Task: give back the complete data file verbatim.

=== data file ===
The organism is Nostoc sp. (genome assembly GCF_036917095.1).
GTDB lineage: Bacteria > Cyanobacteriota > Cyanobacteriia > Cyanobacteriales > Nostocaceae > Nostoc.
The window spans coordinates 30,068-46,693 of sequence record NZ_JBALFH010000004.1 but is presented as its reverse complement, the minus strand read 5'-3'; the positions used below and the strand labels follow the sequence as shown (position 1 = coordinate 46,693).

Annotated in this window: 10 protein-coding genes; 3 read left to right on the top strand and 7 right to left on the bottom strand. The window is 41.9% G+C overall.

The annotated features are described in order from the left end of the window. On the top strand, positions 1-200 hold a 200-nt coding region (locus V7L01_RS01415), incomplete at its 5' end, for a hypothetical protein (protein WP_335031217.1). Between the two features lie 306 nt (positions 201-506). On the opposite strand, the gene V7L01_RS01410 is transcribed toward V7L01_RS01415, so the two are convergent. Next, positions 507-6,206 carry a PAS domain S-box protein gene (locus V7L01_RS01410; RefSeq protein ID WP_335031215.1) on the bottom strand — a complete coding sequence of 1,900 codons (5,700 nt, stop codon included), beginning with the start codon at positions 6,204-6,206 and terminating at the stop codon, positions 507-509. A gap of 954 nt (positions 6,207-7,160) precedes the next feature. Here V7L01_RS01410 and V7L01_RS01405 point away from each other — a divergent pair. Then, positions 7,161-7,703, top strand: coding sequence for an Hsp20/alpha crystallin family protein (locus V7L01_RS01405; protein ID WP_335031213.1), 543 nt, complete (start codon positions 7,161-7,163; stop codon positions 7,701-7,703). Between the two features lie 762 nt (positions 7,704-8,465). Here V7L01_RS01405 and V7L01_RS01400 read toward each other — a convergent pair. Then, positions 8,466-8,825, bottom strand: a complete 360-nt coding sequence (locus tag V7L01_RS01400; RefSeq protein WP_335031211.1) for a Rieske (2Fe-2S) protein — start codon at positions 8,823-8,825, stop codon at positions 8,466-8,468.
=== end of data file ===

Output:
The organism is Nostoc sp. (genome assembly GCF_036917095.1).
GTDB lineage: Bacteria > Cyanobacteriota > Cyanobacteriia > Cyanobacteriales > Nostocaceae > Nostoc.
The window spans coordinates 30,068-46,693 of sequence record NZ_JBALFH010000004.1 but is presented as its reverse complement, the minus strand read 5'-3'; the positions used below and the strand labels follow the sequence as shown (position 1 = coordinate 46,693).

Annotated in this window: 10 protein-coding genes; 3 read left to right on the top strand and 7 right to left on the bottom strand. The window is 41.9% G+C overall.

The annotated features are described in order from the left end of the window. On the top strand, positions 1-200 hold a 200-nt coding region (locus V7L01_RS01415), incomplete at its 5' end, for a hypothetical protein (protein WP_335031217.1). Between the two features lie 306 nt (positions 201-506). On the opposite strand, the gene V7L01_RS01410 is transcribed toward V7L01_RS01415, so the two are convergent. Next, positions 507-6,206 carry a PAS domain S-box protein gene (locus V7L01_RS01410; RefSeq protein ID WP_335031215.1) on the bottom strand — a complete coding sequence of 1,900 codons (5,700 nt, stop codon included), beginning with the start codon at positions 6,204-6,206 and terminating at the stop codon, positions 507-509. A gap of 954 nt (positions 6,207-7,160) precedes the next feature. Here V7L01_RS01410 and V7L01_RS01405 point away from each other — a divergent pair. Then, positions 7,161-7,703, top strand: coding sequence for an Hsp20/alpha crystallin family protein (locus V7L01_RS01405; protein ID WP_335031213.1), 543 nt, complete (start codon positions 7,161-7,163; stop codon positions 7,701-7,703). Between the two features lie 762 nt (positions 7,704-8,465). Here V7L01_RS01405 and V7L01_RS01400 read toward each other — a convergent pair. Then, positions 8,466-8,825, bottom strand: a complete 360-nt coding sequence (locus tag V7L01_RS01400; RefSeq protein WP_335031211.1) for a Rieske (2Fe-2S) protein — start codon at positions 8,823-8,825, stop codon at positions 8,466-8,468.